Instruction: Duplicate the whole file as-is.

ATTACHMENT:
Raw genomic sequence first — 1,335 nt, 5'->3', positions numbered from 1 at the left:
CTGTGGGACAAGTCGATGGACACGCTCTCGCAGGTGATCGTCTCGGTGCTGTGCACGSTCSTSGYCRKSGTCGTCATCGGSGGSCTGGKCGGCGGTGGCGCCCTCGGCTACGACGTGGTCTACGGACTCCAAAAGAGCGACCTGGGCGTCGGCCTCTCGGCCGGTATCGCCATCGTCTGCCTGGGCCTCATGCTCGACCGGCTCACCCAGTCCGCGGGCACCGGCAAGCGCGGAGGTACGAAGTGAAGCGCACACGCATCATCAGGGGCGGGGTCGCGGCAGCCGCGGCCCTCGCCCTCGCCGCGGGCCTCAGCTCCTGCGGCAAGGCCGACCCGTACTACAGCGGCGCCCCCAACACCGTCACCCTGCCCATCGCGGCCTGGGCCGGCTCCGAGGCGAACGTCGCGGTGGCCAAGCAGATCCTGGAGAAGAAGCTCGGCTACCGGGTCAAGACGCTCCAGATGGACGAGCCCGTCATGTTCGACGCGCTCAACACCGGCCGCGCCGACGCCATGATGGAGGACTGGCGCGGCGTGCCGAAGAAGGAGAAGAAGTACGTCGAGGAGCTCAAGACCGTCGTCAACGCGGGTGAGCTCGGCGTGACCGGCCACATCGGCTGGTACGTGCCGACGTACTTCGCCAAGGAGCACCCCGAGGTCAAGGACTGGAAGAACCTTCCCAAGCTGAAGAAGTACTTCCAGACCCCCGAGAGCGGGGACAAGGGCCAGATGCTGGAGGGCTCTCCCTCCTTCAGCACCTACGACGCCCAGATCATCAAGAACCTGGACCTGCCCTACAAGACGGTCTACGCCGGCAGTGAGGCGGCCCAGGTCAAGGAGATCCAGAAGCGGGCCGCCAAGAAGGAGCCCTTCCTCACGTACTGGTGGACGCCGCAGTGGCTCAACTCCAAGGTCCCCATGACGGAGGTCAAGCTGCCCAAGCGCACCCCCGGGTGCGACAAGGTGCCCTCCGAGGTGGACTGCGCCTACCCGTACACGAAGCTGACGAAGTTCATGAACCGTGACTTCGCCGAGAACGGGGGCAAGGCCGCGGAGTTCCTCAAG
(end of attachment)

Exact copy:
Raw genomic sequence first — 1,335 nt, 5'->3', positions numbered from 1 at the left:
CTGTGGGACAAGTCGATGGACACGCTCTCGCAGGTGATCGTCTCGGTGCTGTGCACGSTCSTSGYCRKSGTCGTCATCGGSGGSCTGGKCGGCGGTGGCGCCCTCGGCTACGACGTGGTCTACGGACTCCAAAAGAGCGACCTGGGCGTCGGCCTCTCGGCCGGTATCGCCATCGTCTGCCTGGGCCTCATGCTCGACCGGCTCACCCAGTCCGCGGGCACCGGCAAGCGCGGAGGTACGAAGTGAAGCGCACACGCATCATCAGGGGCGGGGTCGCGGCAGCCGCGGCCCTCGCCCTCGCCGCGGGCCTCAGCTCCTGCGGCAAGGCCGACCCGTACTACAGCGGCGCCCCCAACACCGTCACCCTGCCCATCGCGGCCTGGGCCGGCTCCGAGGCGAACGTCGCGGTGGCCAAGCAGATCCTGGAGAAGAAGCTCGGCTACCGGGTCAAGACGCTCCAGATGGACGAGCCCGTCATGTTCGACGCGCTCAACACCGGCCGCGCCGACGCCATGATGGAGGACTGGCGCGGCGTGCCGAAGAAGGAGAAGAAGTACGTCGAGGAGCTCAAGACCGTCGTCAACGCGGGTGAGCTCGGCGTGACCGGCCACATCGGCTGGTACGTGCCGACGTACTTCGCCAAGGAGCACCCCGAGGTCAAGGACTGGAAGAACCTTCCCAAGCTGAAGAAGTACTTCCAGACCCCCGAGAGCGGGGACAAGGGCCAGATGCTGGAGGGCTCTCCCTCCTTCAGCACCTACGACGCCCAGATCATCAAGAACCTGGACCTGCCCTACAAGACGGTCTACGCCGGCAGTGAGGCGGCCCAGGTCAAGGAGATCCAGAAGCGGGCCGCCAAGAAGGAGCCCTTCCTCACGTACTGGTGGACGCCGCAGTGGCTCAACTCCAAGGTCCCCATGACGGAGGTCAAGCTGCCCAAGCGCACCCCCGGGTGCGACAAGGTGCCCTCCGAGGTGGACTGCGCCTACCCGTACACGAAGCTGACGAAGTTCATGAACCGTGACTTCGCCGAGAACGGGGGCAAGGCCGCGGAGTTCCTCAAG